An Asian Elephant Imitates Human Speech

Vocal imitation has convergently evolved in many species, allowing learning and cultural transmission of complex, conspecific sounds, as in birdsong. Scattered instances also exist of vocal imitation across species, including mockingbirds imitating other species or parrots and mynahs producing human speech. Here, we document a male Asian elephant (Elephas maximus) that imitates human speech, matching Korean formants and fundamental frequency in such detail that Korean native speakers can readily understand and transcribe the imitations. To create these very accurate imitations of speech formant frequencies, this elephant (named Koshik) places his trunk inside his mouth, modulating the shape of the vocal tract during controlled phonation. This represents a wholly novel method of vocal production and formant control in this or any other species. One hypothesized role for vocal imitation is to facilitate vocal recognition by heightening the similarity between related or socially affiliated individuals [1,2]. The social circumstances under which Koshik’s speech imitations developed suggest that one function of vocal learning might be to cement social bonds and, in unusual cases, social bonds across species. Read more…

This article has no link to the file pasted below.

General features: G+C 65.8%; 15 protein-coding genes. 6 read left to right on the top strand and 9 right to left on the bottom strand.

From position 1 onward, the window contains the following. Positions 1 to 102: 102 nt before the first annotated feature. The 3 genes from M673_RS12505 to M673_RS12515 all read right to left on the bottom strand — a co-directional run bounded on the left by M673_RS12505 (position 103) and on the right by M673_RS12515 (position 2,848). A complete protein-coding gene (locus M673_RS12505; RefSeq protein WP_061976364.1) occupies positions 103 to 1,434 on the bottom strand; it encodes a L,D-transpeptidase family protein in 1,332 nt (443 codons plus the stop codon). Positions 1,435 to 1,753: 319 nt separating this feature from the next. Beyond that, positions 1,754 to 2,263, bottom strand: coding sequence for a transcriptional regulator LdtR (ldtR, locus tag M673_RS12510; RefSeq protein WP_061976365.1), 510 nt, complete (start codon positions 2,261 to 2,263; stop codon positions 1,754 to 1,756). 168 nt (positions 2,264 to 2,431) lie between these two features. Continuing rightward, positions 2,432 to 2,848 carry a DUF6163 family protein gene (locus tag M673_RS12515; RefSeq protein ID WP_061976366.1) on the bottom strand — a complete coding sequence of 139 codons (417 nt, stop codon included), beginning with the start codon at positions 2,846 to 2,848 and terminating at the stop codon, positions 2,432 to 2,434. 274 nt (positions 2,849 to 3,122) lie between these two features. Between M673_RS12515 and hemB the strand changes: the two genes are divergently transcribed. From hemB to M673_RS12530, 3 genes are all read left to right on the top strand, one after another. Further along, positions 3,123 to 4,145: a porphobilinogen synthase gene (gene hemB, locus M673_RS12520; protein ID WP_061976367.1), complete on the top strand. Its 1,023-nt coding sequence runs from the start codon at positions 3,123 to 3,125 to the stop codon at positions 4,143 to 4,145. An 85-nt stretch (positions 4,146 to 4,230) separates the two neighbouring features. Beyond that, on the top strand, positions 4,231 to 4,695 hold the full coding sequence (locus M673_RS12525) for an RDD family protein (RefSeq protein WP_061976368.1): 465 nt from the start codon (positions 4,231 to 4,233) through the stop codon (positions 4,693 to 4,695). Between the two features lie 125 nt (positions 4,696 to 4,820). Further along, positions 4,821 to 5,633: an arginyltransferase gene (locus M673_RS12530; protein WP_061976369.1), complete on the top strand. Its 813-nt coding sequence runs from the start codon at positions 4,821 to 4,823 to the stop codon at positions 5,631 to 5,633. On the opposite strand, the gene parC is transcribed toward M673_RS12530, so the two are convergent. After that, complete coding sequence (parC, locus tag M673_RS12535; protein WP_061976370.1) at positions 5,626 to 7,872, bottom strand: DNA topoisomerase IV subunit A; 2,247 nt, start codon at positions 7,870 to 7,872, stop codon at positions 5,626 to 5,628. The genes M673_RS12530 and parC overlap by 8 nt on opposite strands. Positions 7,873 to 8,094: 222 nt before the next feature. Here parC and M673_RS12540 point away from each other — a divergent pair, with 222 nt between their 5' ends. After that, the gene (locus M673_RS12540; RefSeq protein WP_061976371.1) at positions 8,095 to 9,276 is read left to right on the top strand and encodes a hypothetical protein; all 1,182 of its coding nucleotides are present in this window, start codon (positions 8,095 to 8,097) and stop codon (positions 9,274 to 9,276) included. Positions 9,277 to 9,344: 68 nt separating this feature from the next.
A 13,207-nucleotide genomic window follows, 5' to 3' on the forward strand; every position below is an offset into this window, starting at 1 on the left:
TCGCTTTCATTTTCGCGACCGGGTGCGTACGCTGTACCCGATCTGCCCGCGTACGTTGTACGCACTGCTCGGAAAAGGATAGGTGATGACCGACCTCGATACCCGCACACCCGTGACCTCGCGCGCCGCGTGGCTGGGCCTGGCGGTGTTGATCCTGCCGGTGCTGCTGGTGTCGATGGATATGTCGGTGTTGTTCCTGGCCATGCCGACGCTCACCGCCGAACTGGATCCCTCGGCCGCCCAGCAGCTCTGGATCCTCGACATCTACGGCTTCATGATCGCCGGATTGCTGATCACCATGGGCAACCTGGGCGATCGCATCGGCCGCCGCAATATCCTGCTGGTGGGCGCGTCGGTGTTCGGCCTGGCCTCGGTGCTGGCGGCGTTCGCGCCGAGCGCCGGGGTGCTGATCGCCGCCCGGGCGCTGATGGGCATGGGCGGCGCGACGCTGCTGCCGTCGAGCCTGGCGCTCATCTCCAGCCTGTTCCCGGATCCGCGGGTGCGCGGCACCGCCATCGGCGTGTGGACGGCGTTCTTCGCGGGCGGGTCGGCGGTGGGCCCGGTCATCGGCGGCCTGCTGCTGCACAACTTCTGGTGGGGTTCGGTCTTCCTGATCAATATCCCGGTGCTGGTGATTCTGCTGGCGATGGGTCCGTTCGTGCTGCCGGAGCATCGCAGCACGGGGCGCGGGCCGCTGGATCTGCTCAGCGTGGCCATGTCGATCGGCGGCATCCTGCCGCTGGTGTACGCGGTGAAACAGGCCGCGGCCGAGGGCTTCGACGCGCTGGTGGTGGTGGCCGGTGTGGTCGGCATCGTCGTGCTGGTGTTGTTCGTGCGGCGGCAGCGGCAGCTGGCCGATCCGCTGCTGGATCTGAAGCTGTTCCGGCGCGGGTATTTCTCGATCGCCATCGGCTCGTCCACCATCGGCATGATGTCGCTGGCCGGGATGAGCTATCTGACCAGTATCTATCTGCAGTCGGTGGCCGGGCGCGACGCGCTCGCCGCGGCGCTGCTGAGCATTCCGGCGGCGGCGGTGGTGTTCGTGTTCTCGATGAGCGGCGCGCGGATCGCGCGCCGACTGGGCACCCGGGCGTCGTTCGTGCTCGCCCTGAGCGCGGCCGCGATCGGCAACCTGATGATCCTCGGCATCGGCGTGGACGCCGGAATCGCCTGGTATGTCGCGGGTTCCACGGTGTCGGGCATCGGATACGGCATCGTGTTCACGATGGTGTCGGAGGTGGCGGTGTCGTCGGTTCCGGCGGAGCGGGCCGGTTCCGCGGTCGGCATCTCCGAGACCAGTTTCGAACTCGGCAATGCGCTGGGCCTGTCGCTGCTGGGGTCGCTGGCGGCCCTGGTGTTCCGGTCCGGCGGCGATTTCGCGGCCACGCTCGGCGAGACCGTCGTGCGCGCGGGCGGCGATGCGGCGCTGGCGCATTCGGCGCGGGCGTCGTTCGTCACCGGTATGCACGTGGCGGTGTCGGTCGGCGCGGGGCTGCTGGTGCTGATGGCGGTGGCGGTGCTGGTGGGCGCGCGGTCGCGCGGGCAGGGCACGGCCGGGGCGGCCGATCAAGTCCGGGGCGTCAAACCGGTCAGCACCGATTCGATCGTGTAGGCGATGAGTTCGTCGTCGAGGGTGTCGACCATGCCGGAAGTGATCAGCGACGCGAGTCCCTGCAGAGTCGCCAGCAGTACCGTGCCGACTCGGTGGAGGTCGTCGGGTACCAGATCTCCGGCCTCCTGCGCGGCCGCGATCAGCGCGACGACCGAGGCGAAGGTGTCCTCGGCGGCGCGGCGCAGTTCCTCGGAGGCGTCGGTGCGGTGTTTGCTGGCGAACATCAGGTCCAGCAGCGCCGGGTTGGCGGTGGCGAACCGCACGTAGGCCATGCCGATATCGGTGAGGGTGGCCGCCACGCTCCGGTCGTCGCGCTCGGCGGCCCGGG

Source: Current Biology

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